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    A Gross Discussion

    In the film The Linguists, the two linguists are portrayed as being surprised and fascinated by the counting system in an Indian language they were documenting (probably related to the newly discovered language Koro). It counted in base 12, and then again in base 20 (if I remember correctly.) Thus, 32 was realised as something like ‘twentytwelve’. Because of this highlighted oddity, I was surprised to find, while reading The Ring of Words by Peter Gilliver et. al (as mentioned in the previous post), that English also used to have a base twelve system.

    “In Old English, the next two tens after hound ‘hundred’ were hundendlufontig and hundtwelftig: the hund- was a prefix, which also occurred in hundeahtig ‘eighty’ and hundnigontig ‘ninety’; if we remove the prefix, we get -endlufontig ‘eleventh’ from endlufon or endleofon ‘eleven’ and -twelftig ‘twelfty’. Why did the Anglo-Saxons count up to ‘twelfty’? The answer lies in an ancient system of counting in twelves; much later, at the end of the Middle English period, certain commodoties, such as fish, were counted in ‘hundreds’ that actually contained six score of 120, and this ws knowen as the ‘great hundred’ or ‘long hundred’. (OED: hundred n. and a., sense 3). That this probably goes back to ancient times is shown by the fact in Old Norse 100 was tíu tigir ‘ten tens’, 110 was ellifu tigir ‘eleven tens’ (exactly parallel to eleventy), and 120 was hundra? ‘hundred; . There are even said to be ordinal numerals títugandi and ellifu tugandi ‘tentieth’ and ‘eleventieth’.” (Gilliver, 113)

    It’s a well known fact, as well, that the Gauls count in base twenty. In lieu of this, I’ll probably end up giving less time over to contemplative admiration for odd counting systems, as the decimal base isn’t native to my own language. Another question might be raised, however: how much does it matter that one culture counts in twelves, and another in 17ths? I’m not sure that it does, as I can’t think of any arguments for it. Any help?

    PS. Yes, the term ‘gross’, meaning 144, was part of that counting system.

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    S.A.I.V.U.S.

    So, I figured I should share this on here at some point. I have an internship with SAIVUS – the Society to Advance Indigenous Languages of the United States. What I’ll be doing is working on iPhone apps (I hope, time willing) for Lakota, an endangered Native American language spoken in the Dakotas. Here’s the introduction to Saivus, which explains our goal a bit further.

    www.saivus.org

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    Founded in 2008, SAIVUS (“save us”) provides online course material for Native American languages currently spoken in the United States. “Native Americans” are the aboriginal peoples of the Americas, otherwise known as “American Indians” or “First Nations.” Legally, this term also applies to Alaskan Natives and Native Hawaiians, who have separate origins but share a similar history.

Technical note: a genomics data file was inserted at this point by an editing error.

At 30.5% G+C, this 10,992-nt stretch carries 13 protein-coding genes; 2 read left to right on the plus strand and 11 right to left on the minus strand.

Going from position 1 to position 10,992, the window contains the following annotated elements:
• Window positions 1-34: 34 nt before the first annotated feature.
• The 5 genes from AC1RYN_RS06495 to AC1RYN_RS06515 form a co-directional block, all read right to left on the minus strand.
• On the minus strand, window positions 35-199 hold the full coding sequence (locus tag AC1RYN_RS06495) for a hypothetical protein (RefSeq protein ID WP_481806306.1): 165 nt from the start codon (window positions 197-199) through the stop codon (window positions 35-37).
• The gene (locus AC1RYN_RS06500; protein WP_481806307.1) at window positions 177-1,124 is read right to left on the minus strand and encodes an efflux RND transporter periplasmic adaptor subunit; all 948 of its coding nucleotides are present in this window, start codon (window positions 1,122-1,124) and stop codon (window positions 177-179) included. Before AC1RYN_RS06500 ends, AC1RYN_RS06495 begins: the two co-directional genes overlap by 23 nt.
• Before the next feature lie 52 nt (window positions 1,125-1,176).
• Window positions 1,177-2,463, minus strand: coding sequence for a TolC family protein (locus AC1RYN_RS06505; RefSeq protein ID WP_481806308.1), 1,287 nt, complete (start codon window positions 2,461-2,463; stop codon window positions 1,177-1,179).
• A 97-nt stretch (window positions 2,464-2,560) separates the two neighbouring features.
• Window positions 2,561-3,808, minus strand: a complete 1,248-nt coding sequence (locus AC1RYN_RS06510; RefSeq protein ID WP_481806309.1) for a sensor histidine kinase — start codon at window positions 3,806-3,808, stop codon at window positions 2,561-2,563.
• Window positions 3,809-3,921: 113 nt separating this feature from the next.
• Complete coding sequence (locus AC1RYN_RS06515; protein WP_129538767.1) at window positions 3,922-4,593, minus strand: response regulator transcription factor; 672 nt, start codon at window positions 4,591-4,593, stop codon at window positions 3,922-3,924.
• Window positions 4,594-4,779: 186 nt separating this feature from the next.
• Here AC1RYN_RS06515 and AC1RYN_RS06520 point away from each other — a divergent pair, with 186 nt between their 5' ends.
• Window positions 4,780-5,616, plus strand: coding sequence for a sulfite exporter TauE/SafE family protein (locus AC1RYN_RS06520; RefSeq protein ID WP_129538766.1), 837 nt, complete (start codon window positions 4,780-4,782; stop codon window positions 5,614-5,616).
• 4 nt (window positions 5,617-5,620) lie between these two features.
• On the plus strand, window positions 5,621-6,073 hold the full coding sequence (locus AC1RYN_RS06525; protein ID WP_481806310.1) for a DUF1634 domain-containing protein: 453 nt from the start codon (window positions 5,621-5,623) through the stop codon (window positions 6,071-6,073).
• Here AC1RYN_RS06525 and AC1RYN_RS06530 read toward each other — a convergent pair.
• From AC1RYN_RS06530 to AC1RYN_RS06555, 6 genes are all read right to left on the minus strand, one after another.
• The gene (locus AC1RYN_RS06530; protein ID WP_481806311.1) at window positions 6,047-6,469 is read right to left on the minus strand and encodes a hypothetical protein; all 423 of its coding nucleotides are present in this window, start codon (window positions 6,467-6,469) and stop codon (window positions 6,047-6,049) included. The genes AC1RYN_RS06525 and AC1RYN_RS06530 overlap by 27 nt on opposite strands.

Over the next century over half of at least three hundred north Native American languages are expected to die. Language revitalization is a truly massive undertaking, but hopefully we can fulfill a small part of that need. One of the largest obstacles native languages face today is a lack of quality educational materials.

    Many native peoples must resort to self-study to learn their own languages for a variety of reasons. Some work menial jobs and have little time and energy for classes. Since the 1950s, groups of American Indians have flocked to major cities looking for work i.e. “urban Indians” where their descendants are isolated from the main speaking body. Sometimes parents intentionally discourage their children from speaking indigenous languages to shelter them from prejudice or teasing. After all, for much of the 19th and 20th centuries American Indian children were forced to attend boarding schools where they were beaten for speaking a non-European language.

    SAIVUS was established to provide comprehensive grammar tutorials, word lists, practice exercises and other materials vital to modern language health. Not only are these materials completely cost-free, they can also be printed out and distributed to people without internet access.

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    I just thought that some of you might find it interesting. And yes, there’s stuff you can do to help out, if you’re so obliged. Just go here.

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    Must Needs